Rabindranath Tagore, Gurudev (1861-1941)

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রবীন্দ্রনাথ ঠাকুর, কবিগুরু (১৮৬১-১৯৪১)

Rabindranath Thakur, anglicised to Tagore (Bengali: রবীন্দ্রনাথ ঠাকুর) (7 May 1861 – 7 August 1941), son of religious reformer, Maharshi Debendranath, sobriquet Gurudev, was a Bengali polymath who reshaped his region’s literature and music. Author of Gitanjali and its “profoundly sensitive, fresh and beautiful verse”,he became the first non-European to win the Nobel Prize in Literature in 1913. In translation his poetry was viewed as spiritual and mercurial; his seemingly mesmeric personality, flowing hair, and otherworldly dress earned him a prophet-like reputation in the West. His “elegant prose and magical poetry” remain largely unknown outside Bengal. Tagore introduced new prose and verse forms and the use of colloquial language into Bengali literature. He was highly influential in introducing the best of Indian culture to the West and vice versa, and he is generally regarded as the outstanding creative artist of the modern Indian subcontinent.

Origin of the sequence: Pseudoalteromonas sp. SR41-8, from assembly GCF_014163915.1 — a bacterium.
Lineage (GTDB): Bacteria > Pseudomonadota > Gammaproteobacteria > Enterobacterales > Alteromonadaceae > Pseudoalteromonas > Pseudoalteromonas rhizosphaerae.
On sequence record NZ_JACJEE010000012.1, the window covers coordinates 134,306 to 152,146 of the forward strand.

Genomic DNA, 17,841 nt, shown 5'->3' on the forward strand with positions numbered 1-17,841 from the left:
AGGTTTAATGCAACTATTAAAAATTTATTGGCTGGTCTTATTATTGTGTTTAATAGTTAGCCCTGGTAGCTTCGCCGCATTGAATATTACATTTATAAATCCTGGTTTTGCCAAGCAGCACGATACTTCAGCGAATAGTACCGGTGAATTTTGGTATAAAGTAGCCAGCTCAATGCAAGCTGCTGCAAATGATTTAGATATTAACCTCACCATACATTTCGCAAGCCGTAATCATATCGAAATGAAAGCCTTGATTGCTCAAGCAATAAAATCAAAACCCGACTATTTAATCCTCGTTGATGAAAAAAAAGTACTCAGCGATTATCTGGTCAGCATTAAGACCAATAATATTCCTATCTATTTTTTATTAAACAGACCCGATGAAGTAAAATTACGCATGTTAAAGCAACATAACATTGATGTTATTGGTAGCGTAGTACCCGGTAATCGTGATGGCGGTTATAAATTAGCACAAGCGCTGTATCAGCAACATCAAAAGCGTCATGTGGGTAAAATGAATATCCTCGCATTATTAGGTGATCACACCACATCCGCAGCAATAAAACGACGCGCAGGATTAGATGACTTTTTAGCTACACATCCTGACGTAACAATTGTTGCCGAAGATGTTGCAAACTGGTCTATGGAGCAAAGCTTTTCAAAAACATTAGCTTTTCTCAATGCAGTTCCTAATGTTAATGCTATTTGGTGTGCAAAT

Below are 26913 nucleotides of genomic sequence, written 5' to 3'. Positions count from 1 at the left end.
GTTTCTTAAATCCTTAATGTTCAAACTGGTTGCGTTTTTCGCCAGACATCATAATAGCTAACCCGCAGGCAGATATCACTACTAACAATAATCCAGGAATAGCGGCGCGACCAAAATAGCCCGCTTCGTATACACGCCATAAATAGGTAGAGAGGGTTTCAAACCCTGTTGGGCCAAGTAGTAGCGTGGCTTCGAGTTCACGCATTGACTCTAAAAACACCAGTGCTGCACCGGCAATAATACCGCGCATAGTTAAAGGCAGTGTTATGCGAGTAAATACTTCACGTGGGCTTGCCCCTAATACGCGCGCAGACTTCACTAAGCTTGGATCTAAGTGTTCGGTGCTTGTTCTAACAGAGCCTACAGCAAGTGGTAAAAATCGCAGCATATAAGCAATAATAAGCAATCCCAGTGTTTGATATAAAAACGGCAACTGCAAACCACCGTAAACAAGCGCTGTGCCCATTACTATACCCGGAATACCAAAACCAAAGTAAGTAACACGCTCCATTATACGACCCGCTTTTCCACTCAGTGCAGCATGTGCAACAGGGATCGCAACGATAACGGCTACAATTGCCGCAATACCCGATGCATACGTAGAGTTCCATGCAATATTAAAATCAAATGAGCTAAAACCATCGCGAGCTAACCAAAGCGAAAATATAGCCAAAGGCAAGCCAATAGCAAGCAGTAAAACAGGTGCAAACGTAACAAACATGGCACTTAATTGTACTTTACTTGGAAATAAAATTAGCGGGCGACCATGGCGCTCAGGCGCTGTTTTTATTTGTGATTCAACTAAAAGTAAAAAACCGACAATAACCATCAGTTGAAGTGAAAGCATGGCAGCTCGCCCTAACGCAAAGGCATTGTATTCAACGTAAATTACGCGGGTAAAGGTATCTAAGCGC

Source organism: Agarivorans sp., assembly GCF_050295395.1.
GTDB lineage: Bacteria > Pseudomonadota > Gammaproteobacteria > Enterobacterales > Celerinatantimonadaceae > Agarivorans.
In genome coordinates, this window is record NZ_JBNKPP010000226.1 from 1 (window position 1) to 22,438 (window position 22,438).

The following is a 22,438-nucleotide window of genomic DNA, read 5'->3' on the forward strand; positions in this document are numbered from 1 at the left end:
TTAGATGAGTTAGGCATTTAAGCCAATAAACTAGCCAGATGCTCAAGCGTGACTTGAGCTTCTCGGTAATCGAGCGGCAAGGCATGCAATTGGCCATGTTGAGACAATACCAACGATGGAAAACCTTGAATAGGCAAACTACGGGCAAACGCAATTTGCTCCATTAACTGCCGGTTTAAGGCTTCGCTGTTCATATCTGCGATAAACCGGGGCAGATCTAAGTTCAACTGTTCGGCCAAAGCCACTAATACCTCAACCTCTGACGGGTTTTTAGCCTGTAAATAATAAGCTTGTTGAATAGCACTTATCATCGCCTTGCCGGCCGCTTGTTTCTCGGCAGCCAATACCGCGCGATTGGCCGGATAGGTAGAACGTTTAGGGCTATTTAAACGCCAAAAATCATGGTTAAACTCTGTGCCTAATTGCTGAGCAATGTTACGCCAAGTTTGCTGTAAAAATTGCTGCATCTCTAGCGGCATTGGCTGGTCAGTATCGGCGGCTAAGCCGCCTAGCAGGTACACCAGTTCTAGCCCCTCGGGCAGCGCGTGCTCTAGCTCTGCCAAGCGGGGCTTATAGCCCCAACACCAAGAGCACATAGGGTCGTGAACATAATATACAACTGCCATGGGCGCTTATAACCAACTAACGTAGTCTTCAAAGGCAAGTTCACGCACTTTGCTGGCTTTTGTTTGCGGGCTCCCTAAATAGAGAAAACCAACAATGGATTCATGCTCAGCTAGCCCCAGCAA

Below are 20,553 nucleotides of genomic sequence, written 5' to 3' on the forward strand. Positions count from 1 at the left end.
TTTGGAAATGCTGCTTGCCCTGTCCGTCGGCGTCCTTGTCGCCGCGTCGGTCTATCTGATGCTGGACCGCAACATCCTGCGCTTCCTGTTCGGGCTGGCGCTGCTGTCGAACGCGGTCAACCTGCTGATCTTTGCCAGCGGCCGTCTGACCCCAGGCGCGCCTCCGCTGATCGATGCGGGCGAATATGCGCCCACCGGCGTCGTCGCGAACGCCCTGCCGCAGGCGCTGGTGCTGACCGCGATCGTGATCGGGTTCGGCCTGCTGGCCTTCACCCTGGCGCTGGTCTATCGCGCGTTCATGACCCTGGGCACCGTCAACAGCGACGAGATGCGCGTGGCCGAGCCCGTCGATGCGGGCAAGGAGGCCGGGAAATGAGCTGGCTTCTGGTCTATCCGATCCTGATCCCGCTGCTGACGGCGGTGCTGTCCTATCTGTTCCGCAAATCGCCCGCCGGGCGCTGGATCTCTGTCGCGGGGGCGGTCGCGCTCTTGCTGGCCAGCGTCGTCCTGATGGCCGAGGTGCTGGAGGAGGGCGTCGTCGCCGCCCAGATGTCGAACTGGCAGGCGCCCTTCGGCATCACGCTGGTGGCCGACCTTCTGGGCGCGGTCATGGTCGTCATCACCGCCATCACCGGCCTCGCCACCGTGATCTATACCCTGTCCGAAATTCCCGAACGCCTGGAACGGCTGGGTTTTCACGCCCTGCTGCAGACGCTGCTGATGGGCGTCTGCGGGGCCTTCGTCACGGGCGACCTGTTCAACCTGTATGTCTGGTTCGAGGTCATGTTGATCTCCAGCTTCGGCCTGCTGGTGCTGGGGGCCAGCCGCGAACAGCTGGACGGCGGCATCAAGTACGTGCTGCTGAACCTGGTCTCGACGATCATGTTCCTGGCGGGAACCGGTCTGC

As a humanist, universalist internationalist, and strident anti-nationalist he denounced the Raj and advocated independence from Britain. As one of the greatest exponents of the Bengal Renaissance, he advanced a vast canon that comprised paintings, sketches and doodles, hundreds of texts, and some two thousand songs; his legacy endures also in the institution he founded in 1901 an experimental school in rural surroundings at Śantiniketan (“Abode of Peace”), where he sought to blend the best in the Indian and Western traditions. His school, known as Visva-bharati university since 1939, was granted full university status in May 1951.
Tagore modernised Bengali art by spurning rigid classical forms and resisting linguistic strictures. His novels, stories, songs, dance-dramas, and essays spoke to topics political and personal. Gitanjali (Song Offerings), Gora (Fair-Faced), and Ghare-Baire (The Home and the World) are his best-known works, and his verse, short stories, and novels were acclaimed—or panned—for their lyricism, colloquialism, naturalism, and unnatural contemplation. His compositions were chosen by two nations as national anthems: India’s Jana Gana Mana and Bangladesh’s Amar Shonar Bangla. More

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